Working as a New York City taxi driver in the early 1970s, Paul Stanley vividly remembers one cab ride transporting a couple to see Elvis Presley perform at Madison Square Garden (MSG). “They thought I was crazy because I said ‘One of these days people are gonna come here and see me and my band,’” said Stanley on stage at The Garden Saturday (December 2). “And here we are.”
Stanley’s early premonition was already realized decades earlier when KISS played their first concert at MSG on February 18, 1977. Following their breakthrough album Alive in 1974 and a row of successful releases in the mid to late ’70s through Love Gun and their second live album Alive II, by ’77 the Starchild, the Demon, the Spaceman, and the Catman finally made it to The Garden.
That year, KISS also performed in Japan for the first time, just four years after releasing their eponymous debut, then returned to MSG later in 1977 for a three-night run in December. They went back in 1979, 1985, 1990, 1996, and again in 1998 after the release of Psycho Circus, which featured the original lineup again with guitarist Ace Frehley and drummer Peter Criss, but the band’s successive tours didn’t bring them back to the venue until 2023 when KISS decided to leave one last mark on their career, and their hometown.
Ending 50 years of touring, it’s been a while since KISS’ first show at the Popcorn Pub in Sunnyside, Queens, New York on January 30, 1973. Ending on a more mammoth scale, the band—founding members Gene Simmons and Paul Stanley and longtime guitarist Tommy Thayer and drummer Eric Singer—performed one last time with their final two concerts in the city on their End of the Road farewell tour at MSG on December 1 and 2.
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For the final show, fans of multiple generations wrapped around the entirety of MSG, from 7th to 8th Avenues, to see KISS live one last time. The air was electric around MSG, and bittersweet since everyone knew it was “goodbye” to a massive era of New York City and rock history.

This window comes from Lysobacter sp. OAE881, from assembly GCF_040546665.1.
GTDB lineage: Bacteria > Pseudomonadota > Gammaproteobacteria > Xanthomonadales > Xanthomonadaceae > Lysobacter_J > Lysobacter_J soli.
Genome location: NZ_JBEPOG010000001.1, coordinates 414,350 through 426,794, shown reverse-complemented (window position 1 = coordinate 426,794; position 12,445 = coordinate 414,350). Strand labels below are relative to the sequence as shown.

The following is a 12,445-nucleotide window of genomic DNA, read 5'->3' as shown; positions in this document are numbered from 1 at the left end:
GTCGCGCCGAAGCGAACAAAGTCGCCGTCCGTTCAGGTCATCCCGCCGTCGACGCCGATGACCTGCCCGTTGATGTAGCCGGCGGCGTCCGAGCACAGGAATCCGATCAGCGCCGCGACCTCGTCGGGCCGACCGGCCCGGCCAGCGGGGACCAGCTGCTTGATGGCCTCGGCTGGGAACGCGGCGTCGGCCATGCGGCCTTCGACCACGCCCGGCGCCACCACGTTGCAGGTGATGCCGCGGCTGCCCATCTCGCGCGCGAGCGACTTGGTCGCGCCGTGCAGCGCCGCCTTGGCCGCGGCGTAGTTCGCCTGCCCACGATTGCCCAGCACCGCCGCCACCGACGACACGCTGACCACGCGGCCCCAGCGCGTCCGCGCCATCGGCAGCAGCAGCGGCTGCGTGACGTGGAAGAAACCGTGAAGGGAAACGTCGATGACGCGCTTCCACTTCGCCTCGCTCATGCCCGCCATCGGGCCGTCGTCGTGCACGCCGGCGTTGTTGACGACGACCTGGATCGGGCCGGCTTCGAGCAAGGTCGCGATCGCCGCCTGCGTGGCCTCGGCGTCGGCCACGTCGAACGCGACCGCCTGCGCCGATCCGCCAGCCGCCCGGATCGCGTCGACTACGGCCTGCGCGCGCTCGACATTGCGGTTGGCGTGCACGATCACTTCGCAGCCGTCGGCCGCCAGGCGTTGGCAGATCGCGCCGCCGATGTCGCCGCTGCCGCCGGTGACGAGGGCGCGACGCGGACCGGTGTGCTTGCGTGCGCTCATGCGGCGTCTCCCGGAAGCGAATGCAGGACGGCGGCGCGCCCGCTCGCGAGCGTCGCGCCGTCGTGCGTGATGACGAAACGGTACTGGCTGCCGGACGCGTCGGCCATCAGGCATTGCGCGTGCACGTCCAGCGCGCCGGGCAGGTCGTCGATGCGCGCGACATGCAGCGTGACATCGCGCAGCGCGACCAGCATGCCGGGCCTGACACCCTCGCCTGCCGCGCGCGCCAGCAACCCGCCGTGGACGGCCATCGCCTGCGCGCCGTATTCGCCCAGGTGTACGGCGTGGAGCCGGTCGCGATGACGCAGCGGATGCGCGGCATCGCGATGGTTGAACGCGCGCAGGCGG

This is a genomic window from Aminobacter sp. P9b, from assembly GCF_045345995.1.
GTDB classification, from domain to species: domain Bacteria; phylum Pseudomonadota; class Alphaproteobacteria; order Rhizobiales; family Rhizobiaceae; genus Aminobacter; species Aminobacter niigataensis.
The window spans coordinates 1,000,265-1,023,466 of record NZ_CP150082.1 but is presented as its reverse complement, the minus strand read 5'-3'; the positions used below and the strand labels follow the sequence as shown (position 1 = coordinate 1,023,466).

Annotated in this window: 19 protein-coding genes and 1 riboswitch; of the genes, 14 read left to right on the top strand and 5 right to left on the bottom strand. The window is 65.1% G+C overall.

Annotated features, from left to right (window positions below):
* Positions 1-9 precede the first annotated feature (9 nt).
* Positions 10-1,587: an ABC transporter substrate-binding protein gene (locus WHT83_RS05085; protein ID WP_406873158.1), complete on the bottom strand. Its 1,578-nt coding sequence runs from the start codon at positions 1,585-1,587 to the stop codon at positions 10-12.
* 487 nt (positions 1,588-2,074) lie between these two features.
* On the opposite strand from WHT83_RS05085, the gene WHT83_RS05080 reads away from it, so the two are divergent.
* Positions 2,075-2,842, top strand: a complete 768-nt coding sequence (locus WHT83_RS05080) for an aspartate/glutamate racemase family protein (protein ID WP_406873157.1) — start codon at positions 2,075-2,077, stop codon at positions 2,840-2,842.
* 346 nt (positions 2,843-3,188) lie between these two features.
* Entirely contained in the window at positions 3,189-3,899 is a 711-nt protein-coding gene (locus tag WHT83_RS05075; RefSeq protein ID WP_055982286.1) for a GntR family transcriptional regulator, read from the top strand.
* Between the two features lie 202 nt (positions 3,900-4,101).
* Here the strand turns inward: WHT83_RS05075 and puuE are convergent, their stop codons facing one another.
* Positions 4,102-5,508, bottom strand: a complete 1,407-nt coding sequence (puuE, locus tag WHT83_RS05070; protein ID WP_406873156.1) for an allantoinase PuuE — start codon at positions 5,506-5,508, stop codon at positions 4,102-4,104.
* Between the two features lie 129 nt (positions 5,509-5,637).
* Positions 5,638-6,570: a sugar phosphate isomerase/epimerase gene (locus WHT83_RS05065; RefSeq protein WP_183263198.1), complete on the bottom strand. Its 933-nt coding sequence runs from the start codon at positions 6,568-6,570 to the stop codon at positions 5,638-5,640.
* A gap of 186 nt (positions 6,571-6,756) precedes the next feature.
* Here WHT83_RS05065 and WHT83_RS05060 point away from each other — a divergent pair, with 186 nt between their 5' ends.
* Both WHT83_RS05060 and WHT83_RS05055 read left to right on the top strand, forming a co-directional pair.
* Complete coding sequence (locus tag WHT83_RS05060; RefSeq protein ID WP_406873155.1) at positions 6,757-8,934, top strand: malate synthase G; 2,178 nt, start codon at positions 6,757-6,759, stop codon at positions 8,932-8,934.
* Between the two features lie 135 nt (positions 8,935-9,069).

“It’s one of the most iconic bands in one of the most iconic cities at one of the most iconic venues,” said longtime KISS fan Troy Fleckenstein, who traveled to New York City from Michigan for KISS’ final show with his wife Galla. “We love New York and visit regularly, and it just made sense for us to be here tonight.”
His face painted like the Demon, Jesus wasn’t shy to pose with passersby, placing his hand on their throat in true Simmons fashion. Originally from Mexico, the longtime fan said “KISS is everything for us, for all of my life, history—everything. I grew up with all this.”
At 8 p.m., the live pay-per-view broadcast of the concert started after a half-hour performance by the Los Angeles-based Amber Wild, who served as the only opening act of the night. Formed in January 2023 by Stanley’s son Evan, who also fronts the four-piece, the band kicked off the evening with a sleaze-rock set of six songs pulled from their debut Breakout // Silver.